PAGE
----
I try to explain from another aspect. Take the polynomial ring $$$Z[a, b, c, d]$$$. For the individual $$$i$$$, let $$$F_i$$$ be the vector of length $$$2^k$$$ where $$$F_i[0] = a$$$, $$$F_i[b_i] = b$$$, $$$F_i[c_i] = c$$$, $$$F_i[b_i \oplus c_i] = d$$$. We can verify $$$\mathrm{FWT}(F_i)$$$ contains only $$$4$$$ elements $$$(a+b+c+d)$$$, $$$(a+b-c-d)$$$, $$$(a-b+c-d)$$$, $$$(a-b-c+d)$$$ in the specified ring. Suppose that we have $$$x$$$, $$$y$$$, $$$z$$$, $$$w$$$ copies of each elements for $$$\mathrm{FWT}(F_i)[k]$$$. Since FWT is a linear transformation, $$$\mathrm{FWT}(\sum_{i} F_i)[k] = (x+y+z+w) a + (x+y-z-w) b + (x-y+z-w) c + (x-y-z+w) d$$$. Thus, we can obtain the value of $$$x$$$, $$$y$$$, $$$z$$$ and $$$w$$$ from $$$\mathrm{FWT}(\sum_{i} F_i)$$$ directly.

»
7 months ago, # |
  Vote: I like it +13 Vote: I do not like it

I think editorial proof for problem G is wrong. It states "This way the first $$$i$$$ groups will have size $$$k_i$$$", but that would require the first group to atack every enemy in different steps, which is impossible if the final answer is less than $$$m$$$.

I submitted a solution (52431440) that greedily chooses the biggest possible size for a group that doesn't waste soldiers in any atack (after incrementing the first enemy group health so that total enemy health is a multiple of $$$n$$$). It passes system tests, but I couldn't come up with a proof of its correctness yet.

  • »
    »
    7 months ago, # ^ |
      Vote: I like it +31 Vote: I do not like it

    Well, I think editorial proof can be fixed this way:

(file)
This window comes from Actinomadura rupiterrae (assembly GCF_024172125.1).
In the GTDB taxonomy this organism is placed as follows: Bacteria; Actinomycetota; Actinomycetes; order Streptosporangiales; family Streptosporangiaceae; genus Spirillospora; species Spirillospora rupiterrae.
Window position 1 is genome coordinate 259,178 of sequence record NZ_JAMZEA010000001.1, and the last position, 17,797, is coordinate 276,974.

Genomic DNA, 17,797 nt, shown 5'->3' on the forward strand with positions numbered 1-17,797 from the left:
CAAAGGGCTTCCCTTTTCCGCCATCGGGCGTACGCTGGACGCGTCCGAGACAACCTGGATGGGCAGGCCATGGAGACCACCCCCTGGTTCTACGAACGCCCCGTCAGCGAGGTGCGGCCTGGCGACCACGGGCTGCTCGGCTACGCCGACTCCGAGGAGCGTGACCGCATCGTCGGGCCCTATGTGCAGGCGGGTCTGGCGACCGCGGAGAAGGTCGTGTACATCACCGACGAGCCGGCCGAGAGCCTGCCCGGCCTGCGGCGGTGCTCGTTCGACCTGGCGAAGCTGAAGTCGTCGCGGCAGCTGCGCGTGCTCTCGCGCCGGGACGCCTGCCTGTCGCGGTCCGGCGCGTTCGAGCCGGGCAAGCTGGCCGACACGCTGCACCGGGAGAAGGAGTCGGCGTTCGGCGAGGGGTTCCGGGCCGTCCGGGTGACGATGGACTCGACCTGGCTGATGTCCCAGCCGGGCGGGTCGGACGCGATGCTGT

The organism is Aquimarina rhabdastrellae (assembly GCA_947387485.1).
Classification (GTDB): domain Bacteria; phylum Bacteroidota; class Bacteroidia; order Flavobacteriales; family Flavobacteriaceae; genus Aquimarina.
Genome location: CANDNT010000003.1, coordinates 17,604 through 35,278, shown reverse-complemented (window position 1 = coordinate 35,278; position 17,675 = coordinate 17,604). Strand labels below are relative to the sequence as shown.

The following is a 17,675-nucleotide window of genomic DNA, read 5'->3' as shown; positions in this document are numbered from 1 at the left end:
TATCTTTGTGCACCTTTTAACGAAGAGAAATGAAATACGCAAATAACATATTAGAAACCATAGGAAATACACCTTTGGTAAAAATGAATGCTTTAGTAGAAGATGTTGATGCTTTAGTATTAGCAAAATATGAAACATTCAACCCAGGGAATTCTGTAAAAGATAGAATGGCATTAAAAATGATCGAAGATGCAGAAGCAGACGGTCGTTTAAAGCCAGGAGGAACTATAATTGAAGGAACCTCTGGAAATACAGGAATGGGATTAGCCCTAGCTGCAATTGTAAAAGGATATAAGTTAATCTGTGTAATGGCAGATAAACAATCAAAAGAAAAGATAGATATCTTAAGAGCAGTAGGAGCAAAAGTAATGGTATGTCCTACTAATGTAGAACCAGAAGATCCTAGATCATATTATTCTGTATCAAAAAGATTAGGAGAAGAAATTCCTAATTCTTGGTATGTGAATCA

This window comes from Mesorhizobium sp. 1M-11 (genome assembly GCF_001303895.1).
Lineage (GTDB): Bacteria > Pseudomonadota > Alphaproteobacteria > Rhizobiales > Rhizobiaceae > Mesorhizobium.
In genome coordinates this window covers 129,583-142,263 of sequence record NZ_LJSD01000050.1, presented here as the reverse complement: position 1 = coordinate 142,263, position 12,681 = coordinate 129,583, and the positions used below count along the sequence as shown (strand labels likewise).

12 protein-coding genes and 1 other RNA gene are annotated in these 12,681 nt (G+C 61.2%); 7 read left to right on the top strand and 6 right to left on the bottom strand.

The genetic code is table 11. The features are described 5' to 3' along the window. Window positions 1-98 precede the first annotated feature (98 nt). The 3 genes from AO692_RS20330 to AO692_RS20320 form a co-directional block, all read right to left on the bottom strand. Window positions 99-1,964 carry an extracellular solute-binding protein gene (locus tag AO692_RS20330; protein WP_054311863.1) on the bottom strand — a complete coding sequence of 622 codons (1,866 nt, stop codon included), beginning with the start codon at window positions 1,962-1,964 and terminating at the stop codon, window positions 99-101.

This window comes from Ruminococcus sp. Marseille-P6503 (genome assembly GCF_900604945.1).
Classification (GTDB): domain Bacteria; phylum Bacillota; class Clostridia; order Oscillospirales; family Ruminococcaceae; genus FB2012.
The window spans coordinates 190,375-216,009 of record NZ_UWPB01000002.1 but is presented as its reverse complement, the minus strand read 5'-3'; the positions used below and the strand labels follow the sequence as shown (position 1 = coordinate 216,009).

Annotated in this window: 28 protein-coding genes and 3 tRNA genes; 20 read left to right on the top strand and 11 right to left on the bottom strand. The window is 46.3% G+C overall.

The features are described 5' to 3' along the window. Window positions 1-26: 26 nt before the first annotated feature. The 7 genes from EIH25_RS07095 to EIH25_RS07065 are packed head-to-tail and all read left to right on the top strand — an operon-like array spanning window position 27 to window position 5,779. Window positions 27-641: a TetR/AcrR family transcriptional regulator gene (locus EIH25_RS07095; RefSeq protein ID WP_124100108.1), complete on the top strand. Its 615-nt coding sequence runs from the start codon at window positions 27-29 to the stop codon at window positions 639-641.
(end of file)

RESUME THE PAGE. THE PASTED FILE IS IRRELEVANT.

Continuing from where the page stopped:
Instead of considering $$$k_1, k_2, ..., k_{m-1}$$$, we should split them in $$$k_{1,1}, k_{1,2}, ..., k_{1, r_1}$$$ and $$$k_{2,1}, k_{2,2}, ..., k_{2, r_2}$$$ and so on $$$k_{z,1}, k_{z,2}, ..., k_{z, r_z}$$$, where for each $$$i$$$, numbers $$$k_{i,1}, ..., k_{i, r_i}$$$ are remaining health points in consecutive enemy groups that are attacked without using all $$$n$$$ soldiers in between. So, we have $$$k_{i,1} + ... + k_{i, j} < n$$$ for every $$$j <= r_i$$$ and now we can proceed with the same idea of the editorial taking numbers:

    $$$k_{1,1},\quad k_{1,1} + k_{1,2},\ ...\ ,\quad k_{1,1} + ... + k_{1,r_1}$$$
    $$$...$$$
    $$$k_{z,1},\quad k_{z,1} + k_{z,2},\ ...\ ,\quad k_{z,1} + ... + k_{z,r_z}$$$
  • »
    »
    7 months ago, # ^ |
      Vote: I like it +26 Vote: I do not like it

    And here is a counterexample for my solution:

    12 2
    15 21
    

    It seems tests weren't strong enough as one of the 7 AC solutions for G fails this test.

  • »
    »
    7 months ago, # ^ |
      Vote: I like it +4 Vote: I do not like it

    So I think G is not a good problem.Lots of wrong lemmas of this problem are 'seems corrected and hard to hack'.We need a convincing lemma and natural proof.

  • »
    »
    7 months ago, # ^ |
      Vote: I like it 0 Vote: I do not like it

    Of course we meant $$$k_i$$$ after sorting, this will be clarified soon.

    • »
      »
      »
      7 months ago, # ^ |
      Rev. 4   Vote: I like it +20 Vote: I do not like it

      Maybe I wasn't clear. It has nothing to do with sorting, but with the restrictions imposed in the construction of the solution.

      As stated in the editorial, these ' $$$m-1$$$ assumptions of type "some of our groups have total size $$$k_i$$$" ' should instead be $$$z$$$ assumptions (for each $$$i$$$ between $$$1$$$ and $$$z$$$, considering the same notation of my previous comment) of type:

      "Some of our groups have total size $$$k_{i,1}$$$, some of our groups have total size $$$k_{i,2}$$$, ... , some of our groups have total size $$$k_{i,r_i}$$$, and all these $$$r_i$$$ sets of groups should be pairwise disjoint."